The surge in homelessness predicted in the pandemic has started to become a reality with one in every 53 people living in London currently without a home.
Housing charity Shelter sounded the warning after finding 700 people are living on the street in the English capital every night, while nearly 168,000 people are without a permanent home, including 86,000 children.
Shelter chief executive Polly Neate said a feared rise in homelessness following the end of Covid-19 protections is now starting to manifest itself. The Big Issue’s Stop Mass Homelessness campaign has also called for action in recent months to prevent people losing their home.
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“We predicted the pandemic would trigger a rising tide of evictions and our services are starting to see the reality of this now,” said Neate in a plea for donations to support the charity’s frontline workers. “We’re flooded with calls from families and people of all ages who are homeless or on the verge of losing their home.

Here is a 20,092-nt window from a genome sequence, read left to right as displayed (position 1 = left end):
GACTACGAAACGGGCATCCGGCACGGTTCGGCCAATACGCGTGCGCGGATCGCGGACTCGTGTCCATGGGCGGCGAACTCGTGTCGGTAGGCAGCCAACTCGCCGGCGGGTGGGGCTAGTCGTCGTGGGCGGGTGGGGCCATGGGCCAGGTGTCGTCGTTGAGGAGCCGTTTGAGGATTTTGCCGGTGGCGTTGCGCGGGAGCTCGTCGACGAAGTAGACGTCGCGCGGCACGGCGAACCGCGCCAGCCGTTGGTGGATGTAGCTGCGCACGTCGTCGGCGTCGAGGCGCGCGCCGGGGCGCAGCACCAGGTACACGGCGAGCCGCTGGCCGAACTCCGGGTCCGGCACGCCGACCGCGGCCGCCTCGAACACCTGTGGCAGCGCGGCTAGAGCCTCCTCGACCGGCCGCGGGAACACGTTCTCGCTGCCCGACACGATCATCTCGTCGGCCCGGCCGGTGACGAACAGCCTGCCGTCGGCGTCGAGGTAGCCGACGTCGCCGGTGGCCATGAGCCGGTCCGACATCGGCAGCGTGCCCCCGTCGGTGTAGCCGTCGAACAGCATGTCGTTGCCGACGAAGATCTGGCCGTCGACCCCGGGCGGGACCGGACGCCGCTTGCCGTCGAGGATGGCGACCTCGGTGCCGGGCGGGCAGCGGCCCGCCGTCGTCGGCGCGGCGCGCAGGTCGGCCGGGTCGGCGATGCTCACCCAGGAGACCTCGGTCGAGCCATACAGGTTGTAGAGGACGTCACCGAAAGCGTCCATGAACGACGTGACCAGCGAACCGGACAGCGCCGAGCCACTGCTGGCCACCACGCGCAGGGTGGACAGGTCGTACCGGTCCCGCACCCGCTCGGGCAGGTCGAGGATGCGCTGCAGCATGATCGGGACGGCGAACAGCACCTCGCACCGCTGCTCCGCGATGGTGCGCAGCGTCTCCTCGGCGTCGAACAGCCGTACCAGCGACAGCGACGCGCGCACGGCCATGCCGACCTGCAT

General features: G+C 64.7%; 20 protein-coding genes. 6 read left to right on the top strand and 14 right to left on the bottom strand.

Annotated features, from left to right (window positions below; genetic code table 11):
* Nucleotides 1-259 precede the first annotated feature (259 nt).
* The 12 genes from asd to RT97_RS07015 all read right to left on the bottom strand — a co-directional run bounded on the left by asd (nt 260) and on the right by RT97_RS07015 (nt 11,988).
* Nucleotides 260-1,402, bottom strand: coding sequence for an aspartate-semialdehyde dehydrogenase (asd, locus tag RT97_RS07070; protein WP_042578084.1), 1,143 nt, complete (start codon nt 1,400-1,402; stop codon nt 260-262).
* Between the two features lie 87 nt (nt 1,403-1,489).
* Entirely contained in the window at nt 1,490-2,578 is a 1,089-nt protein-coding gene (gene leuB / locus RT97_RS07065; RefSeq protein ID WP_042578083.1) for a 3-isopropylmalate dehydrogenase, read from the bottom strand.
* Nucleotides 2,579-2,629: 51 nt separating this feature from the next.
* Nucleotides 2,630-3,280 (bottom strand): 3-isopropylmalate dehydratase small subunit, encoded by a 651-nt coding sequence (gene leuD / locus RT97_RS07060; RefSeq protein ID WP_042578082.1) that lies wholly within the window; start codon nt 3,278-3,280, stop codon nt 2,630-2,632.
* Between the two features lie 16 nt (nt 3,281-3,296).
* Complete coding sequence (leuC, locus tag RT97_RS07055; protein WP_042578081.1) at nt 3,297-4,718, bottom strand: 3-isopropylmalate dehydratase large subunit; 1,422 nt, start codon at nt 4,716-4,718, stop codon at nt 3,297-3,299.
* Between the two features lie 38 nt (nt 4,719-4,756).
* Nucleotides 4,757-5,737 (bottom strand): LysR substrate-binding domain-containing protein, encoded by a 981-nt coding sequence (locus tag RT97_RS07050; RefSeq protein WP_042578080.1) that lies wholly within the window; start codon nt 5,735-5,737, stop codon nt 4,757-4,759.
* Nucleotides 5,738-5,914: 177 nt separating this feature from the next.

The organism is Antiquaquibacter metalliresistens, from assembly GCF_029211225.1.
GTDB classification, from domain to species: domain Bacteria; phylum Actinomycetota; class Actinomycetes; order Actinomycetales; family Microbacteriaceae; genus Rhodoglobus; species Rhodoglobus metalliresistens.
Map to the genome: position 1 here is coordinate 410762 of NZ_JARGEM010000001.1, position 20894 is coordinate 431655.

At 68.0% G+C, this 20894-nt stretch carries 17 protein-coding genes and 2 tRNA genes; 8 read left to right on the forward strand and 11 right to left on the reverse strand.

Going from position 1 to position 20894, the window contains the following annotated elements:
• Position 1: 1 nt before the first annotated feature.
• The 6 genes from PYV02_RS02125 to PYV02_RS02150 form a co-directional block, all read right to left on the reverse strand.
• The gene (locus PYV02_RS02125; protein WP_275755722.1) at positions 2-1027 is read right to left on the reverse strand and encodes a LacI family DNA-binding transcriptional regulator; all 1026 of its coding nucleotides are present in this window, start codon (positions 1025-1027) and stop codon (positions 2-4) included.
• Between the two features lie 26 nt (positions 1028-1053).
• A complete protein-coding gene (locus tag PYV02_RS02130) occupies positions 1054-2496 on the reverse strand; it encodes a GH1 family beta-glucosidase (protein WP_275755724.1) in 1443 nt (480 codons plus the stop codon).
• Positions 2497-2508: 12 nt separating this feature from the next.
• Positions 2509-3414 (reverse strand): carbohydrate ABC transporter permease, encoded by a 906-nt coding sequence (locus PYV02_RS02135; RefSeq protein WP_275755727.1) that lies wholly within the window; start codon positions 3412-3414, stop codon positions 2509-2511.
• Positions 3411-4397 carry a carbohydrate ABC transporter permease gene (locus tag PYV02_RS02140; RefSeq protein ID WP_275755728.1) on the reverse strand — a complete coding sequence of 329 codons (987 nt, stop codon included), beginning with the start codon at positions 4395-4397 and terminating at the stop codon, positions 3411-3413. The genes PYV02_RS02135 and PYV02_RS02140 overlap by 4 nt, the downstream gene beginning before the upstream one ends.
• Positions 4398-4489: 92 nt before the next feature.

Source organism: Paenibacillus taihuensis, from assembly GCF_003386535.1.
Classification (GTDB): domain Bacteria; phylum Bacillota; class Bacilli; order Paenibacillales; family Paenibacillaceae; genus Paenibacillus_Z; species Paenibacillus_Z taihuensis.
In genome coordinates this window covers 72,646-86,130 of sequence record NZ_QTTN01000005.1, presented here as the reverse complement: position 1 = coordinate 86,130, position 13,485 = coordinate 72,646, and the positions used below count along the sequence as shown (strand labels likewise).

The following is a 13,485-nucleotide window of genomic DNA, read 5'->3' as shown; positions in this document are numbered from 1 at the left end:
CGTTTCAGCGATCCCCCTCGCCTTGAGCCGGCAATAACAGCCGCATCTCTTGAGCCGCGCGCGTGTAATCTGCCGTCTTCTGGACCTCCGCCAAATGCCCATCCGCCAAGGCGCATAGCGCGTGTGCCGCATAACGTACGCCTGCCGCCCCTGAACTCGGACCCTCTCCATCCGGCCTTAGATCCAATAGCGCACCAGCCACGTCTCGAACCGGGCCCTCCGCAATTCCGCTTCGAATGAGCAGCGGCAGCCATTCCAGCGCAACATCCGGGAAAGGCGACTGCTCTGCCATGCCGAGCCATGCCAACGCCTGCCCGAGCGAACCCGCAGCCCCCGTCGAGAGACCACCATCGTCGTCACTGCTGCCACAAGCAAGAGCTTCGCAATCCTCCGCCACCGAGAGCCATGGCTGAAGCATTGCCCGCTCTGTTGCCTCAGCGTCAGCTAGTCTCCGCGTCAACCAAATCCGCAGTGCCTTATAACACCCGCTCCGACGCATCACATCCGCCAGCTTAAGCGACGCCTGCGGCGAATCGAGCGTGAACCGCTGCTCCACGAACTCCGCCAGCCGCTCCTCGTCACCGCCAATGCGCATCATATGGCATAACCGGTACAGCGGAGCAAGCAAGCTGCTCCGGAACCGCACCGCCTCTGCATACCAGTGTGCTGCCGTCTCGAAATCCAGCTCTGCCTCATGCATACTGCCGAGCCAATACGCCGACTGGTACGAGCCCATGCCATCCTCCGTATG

“It is shameful that 170,000 people in London are without a home, and with Covid protections now gone thousands more will be joining them. A shoddy hostel room or a freezing cold doorway is no place to wake up on Christmas morning, but sadly so many people will.”
Shelter’s analysis of official rough sleeping figures and temporary accommodation statistics found many of the initiatives and schemes brought in to protect families during the pandemic have been phased out.